Peter Drucker (1909-2005) was a world-renowned management consultant, university professor and author of 39 books. Perhaps his most significant work was the book titled Management: Tasks, Responsibilities and Practices (1973). Many years back, when I was studying management – out of a mixture of personal interest and professional desperation
A thought experiment poses a hypothetical scenario, often physically impossible or at least highly improbable. It attempts to set up conditions that, if we are willing to wrap our minds around the proposed situation, can help us gain some personal insights. What follows is an exercise I’ve devised and worked on myself for a number of years. You may wonder, after reading it, if I need serious therapy. But, if you’re feeling adventurous, consider the following:
The March 2008 issue of Adventist World (NAD Edition) contains an article titled We have Circled This Mountain Long Enough, by Ron Clouzet, director of the North American Division Institute of Evangelism. The article (unfortunately not web-accessible) exhorts the reader to join in an NAD-wide effort to evangelize and baptize 100,000 people during 2009.
In November ’07 the old Spectrum blog site posted an article by David Larson titled Richard Rice Discusses Open Theism, to which there was extensive reader comment.
Is it ever acceptable to say “I want to die?" How much loss to our physical capabilities could we absorb before the loss also absorbs our humanity? Can there be hope and purpose without a functioning body? These are questions haunting every frame of the current French film The Diving Bell and the Butterfly.
The currently popular movie The Bucket List stars Jack Nicholson and Morgan Freeman as improbable ‘buddies’ who meet while in cancer treatment, then learn their conditions are likely terminal. Freeman has been constructing a ‘bucket list’ – things he wants to do before ‘kicking the bucket’. His character is a blue collar, God-believing family man, while Nicholson is typecast as a wealthy, unbelieving, multi-divorced playboy and workaholic.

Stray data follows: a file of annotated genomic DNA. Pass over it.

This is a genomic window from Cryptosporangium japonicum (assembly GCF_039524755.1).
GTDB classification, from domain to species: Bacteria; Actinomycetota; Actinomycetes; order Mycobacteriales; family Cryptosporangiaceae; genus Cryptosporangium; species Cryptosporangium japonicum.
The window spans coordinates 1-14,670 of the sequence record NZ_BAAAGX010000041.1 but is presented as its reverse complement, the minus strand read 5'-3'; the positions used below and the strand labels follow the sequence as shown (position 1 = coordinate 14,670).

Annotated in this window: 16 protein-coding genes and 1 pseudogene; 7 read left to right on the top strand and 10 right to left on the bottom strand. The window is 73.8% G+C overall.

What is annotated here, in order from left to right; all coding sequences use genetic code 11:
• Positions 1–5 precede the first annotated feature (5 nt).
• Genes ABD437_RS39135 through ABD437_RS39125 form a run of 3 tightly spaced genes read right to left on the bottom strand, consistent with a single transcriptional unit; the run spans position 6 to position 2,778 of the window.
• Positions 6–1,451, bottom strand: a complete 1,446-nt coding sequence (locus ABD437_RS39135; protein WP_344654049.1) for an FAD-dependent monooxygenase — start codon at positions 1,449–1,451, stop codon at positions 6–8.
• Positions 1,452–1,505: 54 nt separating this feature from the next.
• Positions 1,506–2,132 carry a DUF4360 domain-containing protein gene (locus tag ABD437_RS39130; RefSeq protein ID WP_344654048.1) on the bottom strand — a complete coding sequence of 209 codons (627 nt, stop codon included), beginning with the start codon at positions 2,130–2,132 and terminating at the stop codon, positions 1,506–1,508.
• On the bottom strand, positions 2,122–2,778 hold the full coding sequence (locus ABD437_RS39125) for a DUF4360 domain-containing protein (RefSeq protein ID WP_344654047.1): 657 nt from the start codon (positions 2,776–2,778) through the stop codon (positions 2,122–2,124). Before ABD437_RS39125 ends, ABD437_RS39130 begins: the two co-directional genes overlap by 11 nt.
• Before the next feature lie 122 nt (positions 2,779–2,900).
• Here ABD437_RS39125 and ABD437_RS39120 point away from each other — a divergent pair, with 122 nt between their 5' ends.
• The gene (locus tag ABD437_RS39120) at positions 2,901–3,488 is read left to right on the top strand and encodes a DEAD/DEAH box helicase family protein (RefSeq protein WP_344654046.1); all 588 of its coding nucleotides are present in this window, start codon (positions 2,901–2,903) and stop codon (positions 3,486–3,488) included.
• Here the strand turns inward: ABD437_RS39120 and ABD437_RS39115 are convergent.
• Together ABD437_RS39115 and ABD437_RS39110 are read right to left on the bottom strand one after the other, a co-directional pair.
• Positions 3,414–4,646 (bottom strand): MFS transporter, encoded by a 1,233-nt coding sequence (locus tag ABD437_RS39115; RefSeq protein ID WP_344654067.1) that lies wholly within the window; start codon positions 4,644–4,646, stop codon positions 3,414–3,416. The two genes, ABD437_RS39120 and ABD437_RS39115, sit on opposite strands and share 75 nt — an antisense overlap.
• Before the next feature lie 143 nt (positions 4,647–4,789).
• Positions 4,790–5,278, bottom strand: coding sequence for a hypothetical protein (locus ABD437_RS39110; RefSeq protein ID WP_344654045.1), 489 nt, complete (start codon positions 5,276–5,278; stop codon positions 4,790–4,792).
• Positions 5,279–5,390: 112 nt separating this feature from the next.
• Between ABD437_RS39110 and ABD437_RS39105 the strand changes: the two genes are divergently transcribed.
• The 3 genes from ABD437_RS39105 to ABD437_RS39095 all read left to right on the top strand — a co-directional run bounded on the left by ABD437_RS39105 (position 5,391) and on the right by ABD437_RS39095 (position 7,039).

From September 1998 until May 2000, Eva Keller lived in northeastern Madagascar to study the Adventist Church, or more accurately, the ordinary people who comprised the local church communities. She lived with Adventist families, first for 16 months in Maroantsetra, a coastal district government town of 20,000, then for 4 months in Sahameloka, a village of 1000, 20 km. upriver, accessible only on foot. This field work was initially in support of her dissertation, culminating in a PhD in Social Anthropology from the London School of Economics in 2002.
In the current issue (Fall 2007) of Spectrum magazine Chuck Scriven reports on the Adventist Forum Conference in an editorial titled “Who Will Reinvent Adventism”. In his conclusion he writes:
“Let us now lay down the welcome mat for visionaries. Let pastors and older members and church leaders lay it down. Let the welcome extend to every kind and color of Adventist. Let it extend to anyone who cares enough about the Church to venture forth with a fresh idea. Let doctrinal hairsplitting, together with distrust and suspicion, come to a halt.”
I live in Salt Lake City, which provides a front-row seat for religious issues affecting the LDS subculture. Recently there has been intense discussion concerning a one-word change to the introduction to the Book of Mormon (BOM). For details see the following articles: